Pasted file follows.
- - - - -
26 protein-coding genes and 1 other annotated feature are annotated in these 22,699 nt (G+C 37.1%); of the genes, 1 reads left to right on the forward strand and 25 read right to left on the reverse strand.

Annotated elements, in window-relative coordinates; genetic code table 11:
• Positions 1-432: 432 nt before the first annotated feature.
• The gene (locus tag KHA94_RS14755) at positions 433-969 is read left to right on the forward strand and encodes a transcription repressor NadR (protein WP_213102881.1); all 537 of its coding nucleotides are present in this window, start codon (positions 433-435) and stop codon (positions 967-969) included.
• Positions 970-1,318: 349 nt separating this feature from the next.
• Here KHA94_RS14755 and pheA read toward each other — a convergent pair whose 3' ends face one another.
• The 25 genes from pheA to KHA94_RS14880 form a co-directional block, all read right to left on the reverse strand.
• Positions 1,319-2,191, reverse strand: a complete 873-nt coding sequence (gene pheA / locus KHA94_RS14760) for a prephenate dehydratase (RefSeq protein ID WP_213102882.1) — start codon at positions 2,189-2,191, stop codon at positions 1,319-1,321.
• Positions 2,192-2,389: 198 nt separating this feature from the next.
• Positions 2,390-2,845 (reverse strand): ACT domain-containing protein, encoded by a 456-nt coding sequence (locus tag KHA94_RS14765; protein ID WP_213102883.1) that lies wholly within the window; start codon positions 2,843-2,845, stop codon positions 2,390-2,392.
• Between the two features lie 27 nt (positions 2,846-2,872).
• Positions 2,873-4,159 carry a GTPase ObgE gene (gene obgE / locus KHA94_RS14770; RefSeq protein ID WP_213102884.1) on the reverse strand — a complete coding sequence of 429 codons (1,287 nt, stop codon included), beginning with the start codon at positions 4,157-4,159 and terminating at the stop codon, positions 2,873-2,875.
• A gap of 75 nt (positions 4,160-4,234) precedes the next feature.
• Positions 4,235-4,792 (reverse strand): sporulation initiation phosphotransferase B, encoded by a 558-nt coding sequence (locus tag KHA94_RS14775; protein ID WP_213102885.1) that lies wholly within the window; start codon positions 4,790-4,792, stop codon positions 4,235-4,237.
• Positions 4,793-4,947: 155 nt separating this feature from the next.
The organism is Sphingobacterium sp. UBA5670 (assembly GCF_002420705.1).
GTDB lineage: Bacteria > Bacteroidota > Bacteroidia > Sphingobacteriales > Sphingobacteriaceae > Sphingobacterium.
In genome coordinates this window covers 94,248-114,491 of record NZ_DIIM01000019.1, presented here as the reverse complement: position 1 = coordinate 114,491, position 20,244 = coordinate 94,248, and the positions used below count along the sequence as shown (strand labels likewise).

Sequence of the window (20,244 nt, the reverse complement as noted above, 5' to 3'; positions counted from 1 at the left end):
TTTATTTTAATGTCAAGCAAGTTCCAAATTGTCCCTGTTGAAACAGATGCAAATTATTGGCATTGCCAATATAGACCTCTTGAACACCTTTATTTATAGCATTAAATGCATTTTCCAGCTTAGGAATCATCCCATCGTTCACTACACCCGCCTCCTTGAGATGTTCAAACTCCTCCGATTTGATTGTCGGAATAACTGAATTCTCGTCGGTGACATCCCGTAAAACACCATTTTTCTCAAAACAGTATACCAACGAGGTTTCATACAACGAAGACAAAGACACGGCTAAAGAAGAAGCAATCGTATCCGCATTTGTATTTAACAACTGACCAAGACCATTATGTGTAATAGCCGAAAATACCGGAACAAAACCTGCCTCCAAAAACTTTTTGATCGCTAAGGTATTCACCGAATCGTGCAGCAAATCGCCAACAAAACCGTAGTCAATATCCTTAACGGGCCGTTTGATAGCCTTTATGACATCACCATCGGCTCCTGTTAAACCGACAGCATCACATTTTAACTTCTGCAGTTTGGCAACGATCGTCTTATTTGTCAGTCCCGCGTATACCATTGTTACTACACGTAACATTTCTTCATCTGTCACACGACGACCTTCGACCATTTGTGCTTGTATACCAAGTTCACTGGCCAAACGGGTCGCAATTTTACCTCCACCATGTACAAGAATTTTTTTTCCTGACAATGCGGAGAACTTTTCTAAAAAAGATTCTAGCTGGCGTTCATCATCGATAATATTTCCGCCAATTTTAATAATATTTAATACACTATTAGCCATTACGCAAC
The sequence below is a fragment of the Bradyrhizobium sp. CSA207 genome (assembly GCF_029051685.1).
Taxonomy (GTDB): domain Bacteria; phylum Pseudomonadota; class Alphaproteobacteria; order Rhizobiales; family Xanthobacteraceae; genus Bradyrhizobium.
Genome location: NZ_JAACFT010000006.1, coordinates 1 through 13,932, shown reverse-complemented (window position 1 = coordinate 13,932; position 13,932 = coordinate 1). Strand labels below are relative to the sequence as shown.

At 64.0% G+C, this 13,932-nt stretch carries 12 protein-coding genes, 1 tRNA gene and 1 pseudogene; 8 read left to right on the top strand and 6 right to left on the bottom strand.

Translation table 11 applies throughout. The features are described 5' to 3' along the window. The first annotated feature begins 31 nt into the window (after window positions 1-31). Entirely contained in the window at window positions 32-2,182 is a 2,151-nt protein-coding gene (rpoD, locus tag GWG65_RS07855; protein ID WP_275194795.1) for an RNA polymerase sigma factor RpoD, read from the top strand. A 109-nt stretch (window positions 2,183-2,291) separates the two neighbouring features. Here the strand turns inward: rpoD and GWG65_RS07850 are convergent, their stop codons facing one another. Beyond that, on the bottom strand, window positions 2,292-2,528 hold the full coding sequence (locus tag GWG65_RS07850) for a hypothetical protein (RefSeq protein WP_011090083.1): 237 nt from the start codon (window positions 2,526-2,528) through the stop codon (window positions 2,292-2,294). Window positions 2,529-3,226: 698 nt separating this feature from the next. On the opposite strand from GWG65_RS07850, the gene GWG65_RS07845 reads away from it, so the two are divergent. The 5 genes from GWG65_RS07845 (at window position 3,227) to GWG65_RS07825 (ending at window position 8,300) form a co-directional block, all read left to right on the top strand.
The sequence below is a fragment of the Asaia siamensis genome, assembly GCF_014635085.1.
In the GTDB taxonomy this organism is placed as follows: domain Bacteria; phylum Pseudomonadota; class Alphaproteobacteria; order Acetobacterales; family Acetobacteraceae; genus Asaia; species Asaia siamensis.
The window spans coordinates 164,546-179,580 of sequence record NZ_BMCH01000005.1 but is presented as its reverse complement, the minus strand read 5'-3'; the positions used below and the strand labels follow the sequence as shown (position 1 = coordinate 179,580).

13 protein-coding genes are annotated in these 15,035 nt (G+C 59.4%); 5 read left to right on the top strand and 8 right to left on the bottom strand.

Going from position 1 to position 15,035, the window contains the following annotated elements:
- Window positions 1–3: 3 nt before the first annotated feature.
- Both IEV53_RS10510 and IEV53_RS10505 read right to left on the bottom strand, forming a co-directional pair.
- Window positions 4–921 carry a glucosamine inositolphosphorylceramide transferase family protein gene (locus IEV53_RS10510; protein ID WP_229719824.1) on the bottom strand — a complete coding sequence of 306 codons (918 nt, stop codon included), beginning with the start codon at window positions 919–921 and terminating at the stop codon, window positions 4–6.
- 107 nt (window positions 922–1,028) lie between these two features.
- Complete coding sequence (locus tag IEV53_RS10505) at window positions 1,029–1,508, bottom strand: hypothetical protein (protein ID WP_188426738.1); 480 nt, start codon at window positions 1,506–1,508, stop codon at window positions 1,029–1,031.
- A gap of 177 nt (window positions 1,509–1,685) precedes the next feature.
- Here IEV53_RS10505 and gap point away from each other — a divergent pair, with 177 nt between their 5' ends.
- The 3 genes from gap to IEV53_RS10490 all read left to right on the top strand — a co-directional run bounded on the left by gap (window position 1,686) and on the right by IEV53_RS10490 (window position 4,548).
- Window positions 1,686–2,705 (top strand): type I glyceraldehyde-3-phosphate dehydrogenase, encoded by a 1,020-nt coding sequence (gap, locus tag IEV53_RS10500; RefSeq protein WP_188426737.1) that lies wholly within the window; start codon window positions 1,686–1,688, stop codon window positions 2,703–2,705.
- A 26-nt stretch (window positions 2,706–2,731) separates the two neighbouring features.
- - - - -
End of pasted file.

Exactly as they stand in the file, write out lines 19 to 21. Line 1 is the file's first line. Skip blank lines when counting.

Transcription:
Sequence of the window (20,244 nt, the reverse complement as noted above, 5' to 3'; positions counted from 1 at the left end):
TTTATTTTAATGTCAAGCAAGTTCCAAATTGTCCCTGTTGAAACAGATGCAAATTATTGGCATTGCCAATATAGACCTCTTGAACACCTTTATTTATAGCATTAAATGCATTTTCCAGCTTAGGAATCATCCCATCGTTCACTACACCCGCCTCCTTGAGATGTTCAAACTCCTCCGATTTGATTGTCGGAATAACTGAATTCTCGTCGGTGACATCCCGTAAAACACCATTTTTCTCAAAACAGTATACCAACGAGGTTTCATACAACGAAGACAAAGACACGGCTAAAGAAGAAGCAATCGTATCCGCATTTGTATTTAACAACTGACCAAGACCATTATGTGTAATAGCCGAAAATACCGGAACAAAACCTGCCTCCAAAAACTTTTTGATCGCTAAGGTATTCACCGAATCGTGCAGCAAATCGCCAACAAAACCGTAGTCAATATCCTTAACGGGCCGTTTGATAGCCTTTATGACATCACCATCGGCTCCTGTTAAACCGACAGCATCACATTTTAACTTCTGCAGTTTGGCAACGATCGTCTTATTTGTCAGTCCCGCGTATACCATTGTTACTACACGTAACATTTCTTCATCTGTCACACGACGACCTTCGACCATTTGTGCTTGTATACCAAGTTCACTGGCCAAACGGGTCGCAATTTTACCTCCACCATGTACAAGAATTTTTTTTCCTGACAATGCGGAGAACTTTTCTAAAAAAGATTCTAGCTGGCGTTCATCATCGATAATATTTCCGCCAATTTTAATAATATTTAATACACTATTAGCCATTACGCAAC
The sequence below is a fragment of the Bradyrhizobium sp. CSA207 genome (assembly GCF_029051685.1).